With a median household income twice the national average and nearly three quarters of its population holding college degrees, Hoboken is known as an affluent community. But few people are aware of it diversity. Nearly 15 percent of Hoboken’s population was born outside the United States and a fifth speak a language other than English at home. Nearly 17 percent of its businesses are minority owned.
More than that, Hoboken reflects the sociocultural changes occurring around the country, in which racial and ethnic identity are becoming more difficult to define, and where we are forced to see people as people. Although racial classifications continue to be a part of the nation’s social structure, perceptions of racial identity are becoming increasingly less defined.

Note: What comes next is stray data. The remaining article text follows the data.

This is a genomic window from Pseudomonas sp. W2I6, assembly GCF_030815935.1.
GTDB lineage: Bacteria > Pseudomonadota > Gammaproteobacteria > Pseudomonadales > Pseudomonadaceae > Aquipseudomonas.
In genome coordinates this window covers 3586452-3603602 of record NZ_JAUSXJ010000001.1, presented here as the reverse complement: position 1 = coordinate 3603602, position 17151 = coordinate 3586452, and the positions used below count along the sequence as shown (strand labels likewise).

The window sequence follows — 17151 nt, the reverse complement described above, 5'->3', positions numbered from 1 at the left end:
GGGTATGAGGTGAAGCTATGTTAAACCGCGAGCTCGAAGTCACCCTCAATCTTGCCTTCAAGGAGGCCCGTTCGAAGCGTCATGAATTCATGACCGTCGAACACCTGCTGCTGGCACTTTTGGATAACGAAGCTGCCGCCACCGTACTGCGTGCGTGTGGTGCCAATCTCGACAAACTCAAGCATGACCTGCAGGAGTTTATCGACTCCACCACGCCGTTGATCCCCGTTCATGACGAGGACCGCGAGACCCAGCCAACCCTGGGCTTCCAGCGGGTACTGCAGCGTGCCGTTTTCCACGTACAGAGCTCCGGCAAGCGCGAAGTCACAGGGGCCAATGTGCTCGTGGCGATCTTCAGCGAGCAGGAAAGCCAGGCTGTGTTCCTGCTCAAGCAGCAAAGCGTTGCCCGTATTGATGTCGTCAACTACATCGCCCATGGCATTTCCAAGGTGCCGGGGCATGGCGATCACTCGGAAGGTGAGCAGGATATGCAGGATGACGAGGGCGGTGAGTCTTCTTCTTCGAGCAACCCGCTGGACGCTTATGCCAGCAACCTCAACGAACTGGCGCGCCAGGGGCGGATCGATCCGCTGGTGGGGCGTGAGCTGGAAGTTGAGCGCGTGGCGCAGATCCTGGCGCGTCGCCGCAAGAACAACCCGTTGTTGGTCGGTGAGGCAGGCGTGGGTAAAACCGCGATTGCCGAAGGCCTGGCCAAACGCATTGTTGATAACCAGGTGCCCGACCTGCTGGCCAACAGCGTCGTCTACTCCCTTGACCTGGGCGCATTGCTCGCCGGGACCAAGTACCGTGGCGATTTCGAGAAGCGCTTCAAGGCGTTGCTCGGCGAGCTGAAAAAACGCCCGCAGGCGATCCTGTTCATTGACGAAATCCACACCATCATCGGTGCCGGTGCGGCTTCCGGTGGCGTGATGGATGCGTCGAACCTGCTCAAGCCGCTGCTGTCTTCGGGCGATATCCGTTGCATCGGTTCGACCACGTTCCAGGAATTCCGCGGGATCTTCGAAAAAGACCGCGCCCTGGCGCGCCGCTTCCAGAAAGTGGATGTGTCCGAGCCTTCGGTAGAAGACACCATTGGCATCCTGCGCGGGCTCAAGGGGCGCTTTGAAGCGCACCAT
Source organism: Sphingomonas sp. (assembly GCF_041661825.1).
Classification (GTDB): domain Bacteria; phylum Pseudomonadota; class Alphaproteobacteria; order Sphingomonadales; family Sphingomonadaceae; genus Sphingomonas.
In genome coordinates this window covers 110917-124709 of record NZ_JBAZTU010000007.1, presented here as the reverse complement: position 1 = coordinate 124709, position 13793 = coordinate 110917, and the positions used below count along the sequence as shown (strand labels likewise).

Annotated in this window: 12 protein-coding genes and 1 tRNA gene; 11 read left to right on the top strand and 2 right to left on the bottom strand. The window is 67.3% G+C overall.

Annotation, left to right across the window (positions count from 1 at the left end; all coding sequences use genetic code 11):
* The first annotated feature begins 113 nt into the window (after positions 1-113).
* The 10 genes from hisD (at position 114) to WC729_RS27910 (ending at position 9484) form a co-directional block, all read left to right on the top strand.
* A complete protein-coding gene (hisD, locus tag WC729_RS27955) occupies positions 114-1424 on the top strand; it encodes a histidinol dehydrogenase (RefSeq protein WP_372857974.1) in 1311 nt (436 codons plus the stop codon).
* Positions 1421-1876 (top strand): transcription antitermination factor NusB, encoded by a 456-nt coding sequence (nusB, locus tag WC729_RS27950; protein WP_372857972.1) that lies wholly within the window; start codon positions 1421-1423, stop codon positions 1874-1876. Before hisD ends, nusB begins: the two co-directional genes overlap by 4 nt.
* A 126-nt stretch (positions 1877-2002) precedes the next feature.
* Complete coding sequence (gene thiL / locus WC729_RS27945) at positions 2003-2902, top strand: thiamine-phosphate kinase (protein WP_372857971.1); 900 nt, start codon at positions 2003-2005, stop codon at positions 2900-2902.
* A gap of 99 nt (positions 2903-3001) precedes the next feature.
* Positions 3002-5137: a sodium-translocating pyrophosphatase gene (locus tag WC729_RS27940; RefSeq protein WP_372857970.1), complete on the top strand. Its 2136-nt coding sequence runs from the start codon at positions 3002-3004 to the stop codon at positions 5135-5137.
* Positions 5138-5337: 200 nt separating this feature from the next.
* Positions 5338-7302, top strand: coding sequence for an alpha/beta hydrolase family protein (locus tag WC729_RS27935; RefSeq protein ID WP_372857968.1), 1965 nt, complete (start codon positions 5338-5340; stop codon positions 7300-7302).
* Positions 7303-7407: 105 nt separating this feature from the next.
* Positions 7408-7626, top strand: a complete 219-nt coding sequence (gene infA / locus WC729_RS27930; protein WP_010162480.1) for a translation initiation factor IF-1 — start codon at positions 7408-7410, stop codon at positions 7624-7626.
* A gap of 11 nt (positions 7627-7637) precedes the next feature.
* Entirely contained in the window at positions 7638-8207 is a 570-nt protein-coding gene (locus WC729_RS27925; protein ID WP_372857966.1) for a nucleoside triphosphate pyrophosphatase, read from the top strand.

Beginning in 2000, the federal government allowed Americans to choose more than one racial category for the census count. When responding to the 2010 census, millions of people changed their racial identity from what they had selected 10 years earlier. Researchers who examined the results found no hard evidence to explain the change, but they surmised that evolving self-identity might have accounted for many of the changes. Remember Rachel Dolezal, the Caucasian woman in Spokane, Wash., who drew national attention for pretending to be African American? The fact that she could mislead so many people for so long shows how complicated race is in 21st century America.